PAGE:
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Judge Rules That Texting A Driver Does Not Make You Responsible For A Crash

We all know that texting while driving is bad and dangerous. We all know that you shouldn’t text while driving. We all know that some people are going to do it anyway. That being the case, someone is always going to figure out who, exactly, is responsible for the damage done by texting drivers. The texting drivers, you say? You’d think so, but a recent lawsuit has suggested that perhaps those texting the texting driver might play a part, that they might be “electronically present” so to speak. Fortunately, a judge has ruled otherwise, upholding sanity at least for now.

The original case deals primarily with a driver who, while texting, crashed his truck into a few motorcyclists. The driver, obviously, is being held responsible for the damage in a civil suit, but this recent ruling came about when the attorney representing the motorcyclists attempted to drag the driver’s girlfriend into the case. The argument was that by texting her boyfriend, whom she knew to be driving, the girlfriend was “electronically present” and contributed to the accident.

While it may be tempting to drag the texter into the case — as opposed to the textee who is already involved — considering that it takes two to text, the logic is inherently flawed because texting isn’t a real-time interface. Even if the texter knows the textee is driving (or operating a forklift, or performing surgery), the argument of “A text doesn’t necessarily require immediate attention; I thought he’d have the common sense not to check his phone while [x], or to have put his phone aside in the first place” is pretty unassailable. Besides, if you were held responsible, anyone or anything that can prompt a phone to beep or display a notification is suddenly at risk of being responsible for who knows what. This is, presumably, why the judge ruled that the texter in this case could not be involved in the civil suit.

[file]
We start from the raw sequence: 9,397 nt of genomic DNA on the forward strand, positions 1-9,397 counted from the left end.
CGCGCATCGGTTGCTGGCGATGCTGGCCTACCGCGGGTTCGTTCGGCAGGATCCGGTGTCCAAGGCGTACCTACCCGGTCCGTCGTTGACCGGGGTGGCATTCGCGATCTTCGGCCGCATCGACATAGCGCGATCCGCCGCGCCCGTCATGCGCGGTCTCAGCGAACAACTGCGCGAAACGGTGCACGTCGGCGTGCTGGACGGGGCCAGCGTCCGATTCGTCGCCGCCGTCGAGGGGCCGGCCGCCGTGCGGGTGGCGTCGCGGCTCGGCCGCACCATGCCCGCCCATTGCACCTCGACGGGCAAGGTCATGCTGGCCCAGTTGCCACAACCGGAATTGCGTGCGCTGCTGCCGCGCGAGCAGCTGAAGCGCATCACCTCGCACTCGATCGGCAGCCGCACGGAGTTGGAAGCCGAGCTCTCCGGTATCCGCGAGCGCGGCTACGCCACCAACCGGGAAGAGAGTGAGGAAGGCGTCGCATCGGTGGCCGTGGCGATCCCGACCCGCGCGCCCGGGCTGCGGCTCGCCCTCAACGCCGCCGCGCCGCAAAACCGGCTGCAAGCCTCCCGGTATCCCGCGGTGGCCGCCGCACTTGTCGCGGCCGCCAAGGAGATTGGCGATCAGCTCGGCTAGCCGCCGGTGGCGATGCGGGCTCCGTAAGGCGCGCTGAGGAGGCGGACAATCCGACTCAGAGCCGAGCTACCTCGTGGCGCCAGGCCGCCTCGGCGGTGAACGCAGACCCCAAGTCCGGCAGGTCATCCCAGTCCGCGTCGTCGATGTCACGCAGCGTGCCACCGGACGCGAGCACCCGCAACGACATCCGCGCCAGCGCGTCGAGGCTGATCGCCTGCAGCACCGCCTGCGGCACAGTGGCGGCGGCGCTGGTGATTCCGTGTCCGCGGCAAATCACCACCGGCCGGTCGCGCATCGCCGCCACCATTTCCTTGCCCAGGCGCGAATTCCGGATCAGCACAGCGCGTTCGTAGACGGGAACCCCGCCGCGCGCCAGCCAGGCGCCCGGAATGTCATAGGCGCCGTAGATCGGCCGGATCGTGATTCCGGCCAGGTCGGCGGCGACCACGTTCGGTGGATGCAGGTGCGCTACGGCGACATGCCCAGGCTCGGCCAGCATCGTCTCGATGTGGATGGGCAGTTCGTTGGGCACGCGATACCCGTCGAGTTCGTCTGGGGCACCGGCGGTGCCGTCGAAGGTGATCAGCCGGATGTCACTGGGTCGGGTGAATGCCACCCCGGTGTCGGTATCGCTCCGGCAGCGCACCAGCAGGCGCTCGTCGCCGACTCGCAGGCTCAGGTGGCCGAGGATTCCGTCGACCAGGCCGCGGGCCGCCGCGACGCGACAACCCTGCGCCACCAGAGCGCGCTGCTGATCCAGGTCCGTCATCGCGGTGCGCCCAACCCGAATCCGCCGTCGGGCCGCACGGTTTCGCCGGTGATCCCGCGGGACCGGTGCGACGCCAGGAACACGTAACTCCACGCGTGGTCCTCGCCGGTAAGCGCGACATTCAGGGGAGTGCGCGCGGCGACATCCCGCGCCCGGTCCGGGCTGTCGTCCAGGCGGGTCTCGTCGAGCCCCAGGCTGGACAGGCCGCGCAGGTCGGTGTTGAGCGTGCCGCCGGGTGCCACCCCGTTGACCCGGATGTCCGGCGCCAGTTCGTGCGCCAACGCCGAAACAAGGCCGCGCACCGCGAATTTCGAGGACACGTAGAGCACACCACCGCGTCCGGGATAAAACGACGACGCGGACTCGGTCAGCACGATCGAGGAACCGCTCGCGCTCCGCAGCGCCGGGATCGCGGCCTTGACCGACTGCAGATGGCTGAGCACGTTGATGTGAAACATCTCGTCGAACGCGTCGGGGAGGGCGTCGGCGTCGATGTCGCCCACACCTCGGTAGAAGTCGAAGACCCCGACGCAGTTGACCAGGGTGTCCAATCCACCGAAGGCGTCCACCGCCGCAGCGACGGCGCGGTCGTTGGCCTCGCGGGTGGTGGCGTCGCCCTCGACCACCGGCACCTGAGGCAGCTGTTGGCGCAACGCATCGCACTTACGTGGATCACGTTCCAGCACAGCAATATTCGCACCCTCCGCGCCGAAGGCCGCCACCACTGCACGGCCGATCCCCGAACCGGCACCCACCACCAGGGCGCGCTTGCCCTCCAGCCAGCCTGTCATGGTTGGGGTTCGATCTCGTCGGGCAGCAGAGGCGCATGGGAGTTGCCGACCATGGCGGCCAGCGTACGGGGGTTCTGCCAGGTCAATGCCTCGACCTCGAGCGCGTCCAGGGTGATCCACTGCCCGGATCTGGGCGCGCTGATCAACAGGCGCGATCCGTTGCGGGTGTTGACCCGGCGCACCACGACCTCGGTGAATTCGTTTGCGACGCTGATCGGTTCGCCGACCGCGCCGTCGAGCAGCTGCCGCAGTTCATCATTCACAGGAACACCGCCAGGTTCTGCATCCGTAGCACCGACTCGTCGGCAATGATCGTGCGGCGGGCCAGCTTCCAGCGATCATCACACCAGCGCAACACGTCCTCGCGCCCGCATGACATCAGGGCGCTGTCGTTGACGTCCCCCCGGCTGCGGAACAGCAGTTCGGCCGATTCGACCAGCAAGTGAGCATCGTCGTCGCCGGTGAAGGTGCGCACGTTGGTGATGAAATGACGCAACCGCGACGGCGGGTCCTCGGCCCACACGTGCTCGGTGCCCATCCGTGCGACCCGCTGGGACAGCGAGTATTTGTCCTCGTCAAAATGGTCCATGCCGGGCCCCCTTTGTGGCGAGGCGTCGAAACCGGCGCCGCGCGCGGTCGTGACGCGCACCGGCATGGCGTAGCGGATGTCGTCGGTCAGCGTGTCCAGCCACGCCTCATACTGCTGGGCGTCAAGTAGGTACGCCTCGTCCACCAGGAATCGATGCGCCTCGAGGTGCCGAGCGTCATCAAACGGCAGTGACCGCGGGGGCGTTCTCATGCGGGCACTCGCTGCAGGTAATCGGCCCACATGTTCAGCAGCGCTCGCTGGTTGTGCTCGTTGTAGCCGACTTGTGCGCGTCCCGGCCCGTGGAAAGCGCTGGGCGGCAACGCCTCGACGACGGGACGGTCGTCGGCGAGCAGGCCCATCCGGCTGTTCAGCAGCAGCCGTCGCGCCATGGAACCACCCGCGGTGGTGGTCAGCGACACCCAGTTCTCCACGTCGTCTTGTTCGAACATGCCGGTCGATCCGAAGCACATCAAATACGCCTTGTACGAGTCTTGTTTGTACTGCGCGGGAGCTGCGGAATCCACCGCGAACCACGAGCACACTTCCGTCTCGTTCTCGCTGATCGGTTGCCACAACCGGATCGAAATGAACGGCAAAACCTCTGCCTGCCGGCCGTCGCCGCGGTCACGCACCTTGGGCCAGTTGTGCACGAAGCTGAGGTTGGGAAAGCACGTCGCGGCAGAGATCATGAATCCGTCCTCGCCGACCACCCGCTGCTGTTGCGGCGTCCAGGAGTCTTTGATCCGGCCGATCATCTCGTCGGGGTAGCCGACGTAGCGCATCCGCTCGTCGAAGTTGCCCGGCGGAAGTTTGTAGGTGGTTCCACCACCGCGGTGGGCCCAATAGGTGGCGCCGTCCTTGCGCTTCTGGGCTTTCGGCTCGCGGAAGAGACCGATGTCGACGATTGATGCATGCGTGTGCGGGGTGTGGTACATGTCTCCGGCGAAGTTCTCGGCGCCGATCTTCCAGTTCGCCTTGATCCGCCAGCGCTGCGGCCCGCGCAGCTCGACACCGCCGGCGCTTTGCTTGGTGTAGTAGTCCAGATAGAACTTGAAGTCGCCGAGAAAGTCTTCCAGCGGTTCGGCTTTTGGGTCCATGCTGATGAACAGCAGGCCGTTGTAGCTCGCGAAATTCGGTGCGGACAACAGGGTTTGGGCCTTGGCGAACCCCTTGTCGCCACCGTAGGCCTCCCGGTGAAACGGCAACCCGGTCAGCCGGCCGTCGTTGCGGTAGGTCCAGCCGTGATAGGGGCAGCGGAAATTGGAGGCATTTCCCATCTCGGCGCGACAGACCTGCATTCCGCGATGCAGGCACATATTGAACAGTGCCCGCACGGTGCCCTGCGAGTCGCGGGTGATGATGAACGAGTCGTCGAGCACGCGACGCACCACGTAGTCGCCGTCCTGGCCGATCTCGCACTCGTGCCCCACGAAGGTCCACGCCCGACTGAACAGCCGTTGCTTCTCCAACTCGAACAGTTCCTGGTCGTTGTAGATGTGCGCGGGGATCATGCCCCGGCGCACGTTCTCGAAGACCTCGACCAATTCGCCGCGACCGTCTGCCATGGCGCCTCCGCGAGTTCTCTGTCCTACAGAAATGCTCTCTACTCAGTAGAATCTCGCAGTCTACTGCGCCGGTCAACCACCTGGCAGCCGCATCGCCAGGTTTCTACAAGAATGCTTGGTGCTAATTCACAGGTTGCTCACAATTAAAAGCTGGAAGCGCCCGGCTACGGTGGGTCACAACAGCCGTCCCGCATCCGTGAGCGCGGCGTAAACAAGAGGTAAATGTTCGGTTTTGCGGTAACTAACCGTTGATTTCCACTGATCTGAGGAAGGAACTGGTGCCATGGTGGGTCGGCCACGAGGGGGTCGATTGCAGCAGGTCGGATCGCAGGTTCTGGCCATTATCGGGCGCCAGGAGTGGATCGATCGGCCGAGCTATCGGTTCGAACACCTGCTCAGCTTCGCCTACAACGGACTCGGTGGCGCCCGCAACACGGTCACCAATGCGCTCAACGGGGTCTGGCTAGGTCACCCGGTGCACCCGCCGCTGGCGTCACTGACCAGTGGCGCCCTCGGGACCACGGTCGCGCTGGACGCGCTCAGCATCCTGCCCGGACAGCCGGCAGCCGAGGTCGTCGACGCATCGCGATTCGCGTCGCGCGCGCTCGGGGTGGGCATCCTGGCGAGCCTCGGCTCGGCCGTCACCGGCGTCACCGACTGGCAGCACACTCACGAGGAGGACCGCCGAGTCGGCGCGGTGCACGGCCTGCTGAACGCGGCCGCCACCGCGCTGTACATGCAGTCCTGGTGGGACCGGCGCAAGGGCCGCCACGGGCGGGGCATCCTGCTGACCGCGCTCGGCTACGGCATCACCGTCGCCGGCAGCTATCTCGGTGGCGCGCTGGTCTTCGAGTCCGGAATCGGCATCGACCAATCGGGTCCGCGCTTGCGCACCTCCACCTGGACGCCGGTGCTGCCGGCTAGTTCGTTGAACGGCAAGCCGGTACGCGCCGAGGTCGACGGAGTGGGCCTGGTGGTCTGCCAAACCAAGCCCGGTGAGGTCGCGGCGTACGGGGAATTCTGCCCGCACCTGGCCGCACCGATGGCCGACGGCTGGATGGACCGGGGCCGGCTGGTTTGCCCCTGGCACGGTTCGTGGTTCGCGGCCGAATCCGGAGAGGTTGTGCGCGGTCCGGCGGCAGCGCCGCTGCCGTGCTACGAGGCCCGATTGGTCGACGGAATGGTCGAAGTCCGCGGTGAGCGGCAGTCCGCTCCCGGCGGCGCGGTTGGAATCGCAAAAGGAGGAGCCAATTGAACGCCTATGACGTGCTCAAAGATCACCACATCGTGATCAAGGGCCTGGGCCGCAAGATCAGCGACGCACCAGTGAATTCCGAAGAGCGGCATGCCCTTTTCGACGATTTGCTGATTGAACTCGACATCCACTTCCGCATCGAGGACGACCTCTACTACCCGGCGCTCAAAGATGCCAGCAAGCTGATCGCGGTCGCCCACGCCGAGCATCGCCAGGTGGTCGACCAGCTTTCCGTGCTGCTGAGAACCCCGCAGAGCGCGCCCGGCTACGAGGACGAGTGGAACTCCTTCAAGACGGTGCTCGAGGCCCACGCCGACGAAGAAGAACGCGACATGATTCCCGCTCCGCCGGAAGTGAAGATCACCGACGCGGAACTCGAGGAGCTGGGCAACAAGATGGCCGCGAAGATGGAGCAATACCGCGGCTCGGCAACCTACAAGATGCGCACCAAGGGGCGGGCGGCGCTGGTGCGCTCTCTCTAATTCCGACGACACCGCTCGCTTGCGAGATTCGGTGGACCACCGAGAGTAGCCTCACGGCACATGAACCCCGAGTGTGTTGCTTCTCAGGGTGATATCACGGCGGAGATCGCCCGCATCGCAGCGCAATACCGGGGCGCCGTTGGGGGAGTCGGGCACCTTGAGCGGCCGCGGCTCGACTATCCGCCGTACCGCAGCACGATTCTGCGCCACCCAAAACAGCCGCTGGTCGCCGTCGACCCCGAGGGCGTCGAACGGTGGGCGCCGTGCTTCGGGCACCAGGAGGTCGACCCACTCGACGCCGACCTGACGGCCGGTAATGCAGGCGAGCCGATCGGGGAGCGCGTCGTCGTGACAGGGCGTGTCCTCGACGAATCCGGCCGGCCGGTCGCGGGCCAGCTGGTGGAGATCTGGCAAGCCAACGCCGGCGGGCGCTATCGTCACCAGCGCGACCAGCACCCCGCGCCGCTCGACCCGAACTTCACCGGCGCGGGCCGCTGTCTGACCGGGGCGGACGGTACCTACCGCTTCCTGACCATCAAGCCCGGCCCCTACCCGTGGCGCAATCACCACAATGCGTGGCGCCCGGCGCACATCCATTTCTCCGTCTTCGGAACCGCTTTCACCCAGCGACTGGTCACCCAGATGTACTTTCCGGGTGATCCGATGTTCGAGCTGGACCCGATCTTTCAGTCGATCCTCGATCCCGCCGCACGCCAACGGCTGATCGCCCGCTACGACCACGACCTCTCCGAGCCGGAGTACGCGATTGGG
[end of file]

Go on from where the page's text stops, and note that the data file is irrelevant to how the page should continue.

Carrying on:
Still, now that the term “electronic presence” has been thought up and used in public, you can expect it to become a contentious matter in the future. What constitutes “electronic presence” and what it might actually mean is anyone’s guess, but the ruling in this case seems to be a good start on keeping that definition somewhat reasonable.

(via iMore)

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